That particular question came from the comments on the post before last, and it's a hell of a poser. Why can't we, in the immortal words of R. King, all just get along?
Ego. Fear. Exhaustion. Territorialness (well, it's a word *now*). Bad examples set by other people.
I have heard, oh my friends, horror stories from residents and nurses alike about how they're treated by each other. I read once, on another blog, of how an older nurse told the new nurses in her charge to treat residents badly so they'd know their place. I once witnessed an attending telling a resident that nurses tended to get hysterical over nothing. That was the same guy who swept an entire counter full of charts off into the face of a charge nurse, so consider the source--but it goes to show you that there are bad, bad examples on both sides.
There's also the issue of turfing, or of being territorial. We all want what's best for the people in our care, and sometimes we disagree on how to accomplish what's best for those people. If two people have equally compelling arguments on two sides of an issue, and they're both convinced they're right, you tend to get discord. Sometimes it's hard to admit that, even though you have a good plan, somebody else might have a *better* one. We tend to fall a little in love with both our patients and our treatment ideas; getting over that posessiveness can be difficult. So we fight.
And exhaustion. Imagine, if you're a new nurse, doing everything you're doing now, but with increased power and no sleep for the last 48 hours. (Yeah, yeah, I know there are work-week limits now, but they're honored more in the breach.) Imagine that everything that you do will be gone over with a fine-toothed comb by people whose job it is to teach you hard lessons quickly and sharply. Imagine that, if you screw up, it could easily kill somebody--and you feel like there's nobody checking your work.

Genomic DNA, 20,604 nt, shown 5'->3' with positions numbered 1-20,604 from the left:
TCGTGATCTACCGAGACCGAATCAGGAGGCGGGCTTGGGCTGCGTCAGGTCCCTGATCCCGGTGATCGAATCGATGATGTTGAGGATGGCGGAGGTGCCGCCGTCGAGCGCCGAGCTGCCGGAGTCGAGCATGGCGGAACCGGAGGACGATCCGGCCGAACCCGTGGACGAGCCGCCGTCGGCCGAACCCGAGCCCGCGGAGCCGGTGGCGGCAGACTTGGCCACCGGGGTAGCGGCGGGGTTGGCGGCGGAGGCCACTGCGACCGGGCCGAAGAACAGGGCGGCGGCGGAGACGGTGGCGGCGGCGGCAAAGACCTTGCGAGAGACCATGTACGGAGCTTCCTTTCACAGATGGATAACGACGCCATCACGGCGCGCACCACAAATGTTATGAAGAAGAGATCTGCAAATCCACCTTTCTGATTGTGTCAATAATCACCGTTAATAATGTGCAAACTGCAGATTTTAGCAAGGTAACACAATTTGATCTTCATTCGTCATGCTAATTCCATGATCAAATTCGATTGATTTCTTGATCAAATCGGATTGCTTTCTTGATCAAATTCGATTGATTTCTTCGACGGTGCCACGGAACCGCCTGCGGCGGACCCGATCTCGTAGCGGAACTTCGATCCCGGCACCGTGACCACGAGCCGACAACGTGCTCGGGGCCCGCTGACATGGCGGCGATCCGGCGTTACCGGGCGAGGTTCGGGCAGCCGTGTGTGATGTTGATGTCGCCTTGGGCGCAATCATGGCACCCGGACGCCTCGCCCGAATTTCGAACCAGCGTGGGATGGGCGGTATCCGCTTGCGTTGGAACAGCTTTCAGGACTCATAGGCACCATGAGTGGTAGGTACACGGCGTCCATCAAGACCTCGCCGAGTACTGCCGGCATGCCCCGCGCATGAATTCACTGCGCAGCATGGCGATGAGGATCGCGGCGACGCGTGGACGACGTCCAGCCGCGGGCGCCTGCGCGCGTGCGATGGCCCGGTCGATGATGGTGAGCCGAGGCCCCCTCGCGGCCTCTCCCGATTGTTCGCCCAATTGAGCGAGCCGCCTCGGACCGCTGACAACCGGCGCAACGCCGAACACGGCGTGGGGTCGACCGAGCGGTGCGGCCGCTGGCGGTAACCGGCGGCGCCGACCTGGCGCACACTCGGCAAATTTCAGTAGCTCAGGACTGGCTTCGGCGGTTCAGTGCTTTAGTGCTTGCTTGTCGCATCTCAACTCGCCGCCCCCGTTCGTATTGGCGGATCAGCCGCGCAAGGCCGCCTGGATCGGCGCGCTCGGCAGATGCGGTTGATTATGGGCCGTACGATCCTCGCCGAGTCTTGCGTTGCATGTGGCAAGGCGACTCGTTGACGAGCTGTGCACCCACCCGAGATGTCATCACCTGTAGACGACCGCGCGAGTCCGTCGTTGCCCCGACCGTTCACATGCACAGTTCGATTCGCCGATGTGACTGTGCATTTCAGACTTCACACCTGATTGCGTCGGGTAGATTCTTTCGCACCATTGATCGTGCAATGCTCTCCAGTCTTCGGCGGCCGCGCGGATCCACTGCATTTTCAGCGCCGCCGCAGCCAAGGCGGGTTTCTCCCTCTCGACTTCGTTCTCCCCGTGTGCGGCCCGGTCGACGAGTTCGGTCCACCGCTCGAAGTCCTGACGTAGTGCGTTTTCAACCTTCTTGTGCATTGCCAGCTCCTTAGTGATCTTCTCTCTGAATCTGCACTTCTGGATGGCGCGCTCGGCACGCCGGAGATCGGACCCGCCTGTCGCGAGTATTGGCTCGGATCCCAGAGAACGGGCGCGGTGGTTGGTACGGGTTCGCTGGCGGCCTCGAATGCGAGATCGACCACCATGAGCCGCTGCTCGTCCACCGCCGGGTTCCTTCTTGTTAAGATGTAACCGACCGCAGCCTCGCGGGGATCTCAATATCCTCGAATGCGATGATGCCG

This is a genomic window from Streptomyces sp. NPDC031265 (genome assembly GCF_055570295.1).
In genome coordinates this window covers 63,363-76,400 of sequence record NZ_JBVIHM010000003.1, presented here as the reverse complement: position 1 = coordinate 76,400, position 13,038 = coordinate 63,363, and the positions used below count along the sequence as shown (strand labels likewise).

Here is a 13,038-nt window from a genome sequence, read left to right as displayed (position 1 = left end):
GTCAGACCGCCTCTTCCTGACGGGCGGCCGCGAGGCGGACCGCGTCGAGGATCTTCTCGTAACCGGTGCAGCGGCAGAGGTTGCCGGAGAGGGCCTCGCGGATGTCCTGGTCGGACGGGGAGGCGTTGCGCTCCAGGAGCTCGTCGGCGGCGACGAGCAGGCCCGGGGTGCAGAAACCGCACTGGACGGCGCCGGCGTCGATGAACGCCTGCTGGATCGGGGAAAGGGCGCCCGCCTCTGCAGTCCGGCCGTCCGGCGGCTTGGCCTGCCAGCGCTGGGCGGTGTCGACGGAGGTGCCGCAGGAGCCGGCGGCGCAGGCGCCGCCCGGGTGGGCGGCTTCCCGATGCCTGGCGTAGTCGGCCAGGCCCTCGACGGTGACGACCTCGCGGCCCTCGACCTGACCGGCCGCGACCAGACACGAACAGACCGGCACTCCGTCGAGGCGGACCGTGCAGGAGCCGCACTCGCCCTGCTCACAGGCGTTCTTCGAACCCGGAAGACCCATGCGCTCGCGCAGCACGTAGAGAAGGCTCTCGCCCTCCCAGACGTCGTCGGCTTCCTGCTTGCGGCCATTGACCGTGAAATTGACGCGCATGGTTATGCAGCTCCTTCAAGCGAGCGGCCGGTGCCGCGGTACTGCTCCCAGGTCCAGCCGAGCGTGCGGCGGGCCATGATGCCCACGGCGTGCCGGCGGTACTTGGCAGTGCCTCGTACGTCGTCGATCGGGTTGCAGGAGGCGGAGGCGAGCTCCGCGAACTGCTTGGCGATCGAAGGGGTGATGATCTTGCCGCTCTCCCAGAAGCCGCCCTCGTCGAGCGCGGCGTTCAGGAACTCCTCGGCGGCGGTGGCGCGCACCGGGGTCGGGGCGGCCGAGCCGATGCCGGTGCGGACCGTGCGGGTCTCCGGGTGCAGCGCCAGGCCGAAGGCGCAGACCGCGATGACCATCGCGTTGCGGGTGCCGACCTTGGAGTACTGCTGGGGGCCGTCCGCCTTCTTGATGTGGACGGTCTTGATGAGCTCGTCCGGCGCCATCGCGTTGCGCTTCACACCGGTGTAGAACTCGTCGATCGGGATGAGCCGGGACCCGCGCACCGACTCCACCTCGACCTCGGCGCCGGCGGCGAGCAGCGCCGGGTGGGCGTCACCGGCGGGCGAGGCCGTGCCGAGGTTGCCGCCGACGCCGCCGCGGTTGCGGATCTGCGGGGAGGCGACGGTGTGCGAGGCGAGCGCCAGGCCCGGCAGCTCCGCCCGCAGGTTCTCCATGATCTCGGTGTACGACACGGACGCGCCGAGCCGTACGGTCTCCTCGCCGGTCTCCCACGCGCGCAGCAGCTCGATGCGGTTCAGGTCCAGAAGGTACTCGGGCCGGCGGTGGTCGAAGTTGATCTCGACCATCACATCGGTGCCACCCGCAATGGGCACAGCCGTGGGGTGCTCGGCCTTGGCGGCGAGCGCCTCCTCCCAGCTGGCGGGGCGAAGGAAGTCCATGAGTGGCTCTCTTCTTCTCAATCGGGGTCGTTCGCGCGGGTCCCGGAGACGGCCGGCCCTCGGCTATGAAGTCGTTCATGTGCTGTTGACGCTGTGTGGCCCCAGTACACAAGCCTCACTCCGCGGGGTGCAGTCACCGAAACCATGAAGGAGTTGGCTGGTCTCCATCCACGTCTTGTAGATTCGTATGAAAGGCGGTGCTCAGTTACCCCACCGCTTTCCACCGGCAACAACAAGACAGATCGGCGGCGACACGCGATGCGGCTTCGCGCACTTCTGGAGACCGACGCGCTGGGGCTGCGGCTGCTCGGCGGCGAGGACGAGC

Contrariwise, residents, imagine being a new nurse: you're dropped onto the floor after a couple of years of school and told--and it's really true--that you are ultimately responsible for every single thing that happens to your patient. Doc writes a bad order? Pharmacy doesn't catch it? Charge nurse and second nurse go ahead and sign it off, and you give that drug or perform that treatment and it hurts that patient? That is, ultimately, the nurse's responsibility. You're also expected to supervise other people, play peacemaker with family members, coordinate getting the person to radiology/ultrasound/CT/whatever, and still find time to make sure they're not lying in their own shit.
Ego and fear go hand in hand. Everybody's afraid of screwing up and looking stupid. Everybody's afraid of losing some perceived power they have in any situation. And that tends to make people jerky at best and assholish at worst.
The thing is, though, that doctors and nurses have the same feelings and the same reactions to situations. We all get frustrated, we all remind ourselves that you can't medicate crazy, and sometimes we all just need a cup of caffeine and a shower.
My advice? If you want to work with people who aren't jerks, find a facility that fosters respect among colleagues. If you're unlucky enough to have an attending who shoves charts off of counters and yells at his residents and nurses in common areas, try to be the opposite of that person. Likewise, if you're a new nurse with a preceptor or mentor who views residents and interns with disdain, ask for another preceptor or find another person to hang out with.
Most of all, when you get angry or frustrated, try to remember that the other person is likely just as angry, frustrated, and frightened as you are. If you yell, apologize. If you break down in tears of frustration, that's okay. If you need to, you can take a deep breath, give the issue a rest for two minutes, and return to it in a calmer state of mind.
All of us are in the same boat. Rather than smacking each other with the oars, we ought to dig in and start rowing. Forgiveness, a sense of humor, and keeping hold of your self-respect helps a lot.